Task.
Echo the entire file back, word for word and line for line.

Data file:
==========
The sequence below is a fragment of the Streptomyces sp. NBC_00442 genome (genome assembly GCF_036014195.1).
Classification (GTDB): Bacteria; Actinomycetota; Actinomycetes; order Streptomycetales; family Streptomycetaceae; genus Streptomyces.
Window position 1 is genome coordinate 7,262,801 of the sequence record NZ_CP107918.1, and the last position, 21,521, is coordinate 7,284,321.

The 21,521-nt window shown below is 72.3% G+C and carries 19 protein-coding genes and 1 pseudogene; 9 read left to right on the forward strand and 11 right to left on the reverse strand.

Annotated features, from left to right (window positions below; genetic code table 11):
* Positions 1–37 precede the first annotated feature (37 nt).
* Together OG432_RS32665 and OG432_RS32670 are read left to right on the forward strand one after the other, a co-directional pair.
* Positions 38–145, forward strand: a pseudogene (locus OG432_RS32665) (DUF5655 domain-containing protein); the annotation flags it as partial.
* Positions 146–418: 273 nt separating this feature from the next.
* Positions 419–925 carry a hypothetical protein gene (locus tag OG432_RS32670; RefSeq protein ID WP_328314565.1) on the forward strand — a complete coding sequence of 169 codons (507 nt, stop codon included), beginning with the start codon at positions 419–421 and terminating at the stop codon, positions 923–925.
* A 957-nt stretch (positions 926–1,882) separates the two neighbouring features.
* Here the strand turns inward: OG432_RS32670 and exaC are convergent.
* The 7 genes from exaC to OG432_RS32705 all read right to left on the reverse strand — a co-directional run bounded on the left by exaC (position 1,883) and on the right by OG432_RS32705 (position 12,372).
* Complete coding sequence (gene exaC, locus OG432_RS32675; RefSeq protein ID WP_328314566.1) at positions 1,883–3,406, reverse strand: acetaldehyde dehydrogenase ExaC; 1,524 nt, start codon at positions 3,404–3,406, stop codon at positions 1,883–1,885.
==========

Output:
The sequence below is a fragment of the Streptomyces sp. NBC_00442 genome (genome assembly GCF_036014195.1).
Classification (GTDB): Bacteria; Actinomycetota; Actinomycetes; order Streptomycetales; family Streptomycetaceae; genus Streptomyces.
Window position 1 is genome coordinate 7,262,801 of the sequence record NZ_CP107918.1, and the last position, 21,521, is coordinate 7,284,321.

The 21,521-nt window shown below is 72.3% G+C and carries 19 protein-coding genes and 1 pseudogene; 9 read left to right on the forward strand and 11 right to left on the reverse strand.

Annotated features, from left to right (window positions below; genetic code table 11):
* Positions 1–37 precede the first annotated feature (37 nt).
* Together OG432_RS32665 and OG432_RS32670 are read left to right on the forward strand one after the other, a co-directional pair.
* Positions 38–145, forward strand: a pseudogene (locus OG432_RS32665) (DUF5655 domain-containing protein); the annotation flags it as partial.
* Positions 146–418: 273 nt separating this feature from the next.
* Positions 419–925 carry a hypothetical protein gene (locus tag OG432_RS32670; RefSeq protein ID WP_328314565.1) on the forward strand — a complete coding sequence of 169 codons (507 nt, stop codon included), beginning with the start codon at positions 419–421 and terminating at the stop codon, positions 923–925.
* A 957-nt stretch (positions 926–1,882) separates the two neighbouring features.
* Here the strand turns inward: OG432_RS32670 and exaC are convergent.
* The 7 genes from exaC to OG432_RS32705 all read right to left on the reverse strand — a co-directional run bounded on the left by exaC (position 1,883) and on the right by OG432_RS32705 (position 12,372).
* Complete coding sequence (gene exaC, locus OG432_RS32675; RefSeq protein ID WP_328314566.1) at positions 1,883–3,406, reverse strand: acetaldehyde dehydrogenase ExaC; 1,524 nt, start codon at positions 3,404–3,406, stop codon at positions 1,883–1,885.